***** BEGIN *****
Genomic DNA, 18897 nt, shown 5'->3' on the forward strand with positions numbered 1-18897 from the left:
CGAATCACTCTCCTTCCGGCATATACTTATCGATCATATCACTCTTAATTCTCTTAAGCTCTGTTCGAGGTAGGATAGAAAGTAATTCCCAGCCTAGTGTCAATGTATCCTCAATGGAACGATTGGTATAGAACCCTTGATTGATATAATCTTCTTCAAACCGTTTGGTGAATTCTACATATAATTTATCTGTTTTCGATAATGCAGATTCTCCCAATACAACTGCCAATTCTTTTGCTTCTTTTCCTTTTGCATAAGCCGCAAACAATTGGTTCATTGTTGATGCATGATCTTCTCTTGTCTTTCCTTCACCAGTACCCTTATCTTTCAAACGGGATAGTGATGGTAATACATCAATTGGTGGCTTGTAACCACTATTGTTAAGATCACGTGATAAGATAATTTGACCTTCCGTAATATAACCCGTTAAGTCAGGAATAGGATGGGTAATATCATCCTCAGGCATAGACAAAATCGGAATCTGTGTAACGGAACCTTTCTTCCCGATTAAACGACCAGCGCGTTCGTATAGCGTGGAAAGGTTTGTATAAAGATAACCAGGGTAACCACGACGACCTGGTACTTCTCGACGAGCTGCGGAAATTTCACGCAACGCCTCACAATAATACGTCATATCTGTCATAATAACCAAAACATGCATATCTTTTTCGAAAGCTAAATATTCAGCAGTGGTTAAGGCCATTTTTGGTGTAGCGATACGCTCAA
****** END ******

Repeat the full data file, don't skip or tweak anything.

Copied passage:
Genomic DNA, 18897 nt, shown 5'->3' on the forward strand with positions numbered 1-18897 from the left:
CGAATCACTCTCCTTCCGGCATATACTTATCGATCATATCACTCTTAATTCTCTTAAGCTCTGTTCGAGGTAGGATAGAAAGTAATTCCCAGCCTAGTGTCAATGTATCCTCAATGGAACGATTGGTATAGAACCCTTGATTGATATAATCTTCTTCAAACCGTTTGGTGAATTCTACATATAATTTATCTGTTTTCGATAATGCAGATTCTCCCAATACAACTGCCAATTCTTTTGCTTCTTTTCCTTTTGCATAAGCCGCAAACAATTGGTTCATTGTTGATGCATGATCTTCTCTTGTCTTTCCTTCACCAGTACCCTTATCTTTCAAACGGGATAGTGATGGTAATACATCAATTGGTGGCTTGTAACCACTATTGTTAAGATCACGTGATAAGATAATTTGACCTTCCGTAATATAACCCGTTAAGTCAGGAATAGGATGGGTAATATCATCCTCAGGCATAGACAAAATCGGAATCTGTGTAACGGAACCTTTCTTCCCGATTAAACGACCAGCGCGTTCGTATAGCGTGGAAAGGTTTGTATAAAGATAACCAGGGTAACCACGACGACCTGGTACTTCTCGACGAGCTGCGGAAATTTCACGCAACGCCTCACAATAATACGTCATATCTGTCATAATAACCAAAACATGCATATCTTTTTCGAAAGCTAAATATTCAGCAGTGGTTAAGGCCATTTTTGGTGTAGCGATACGCTCAA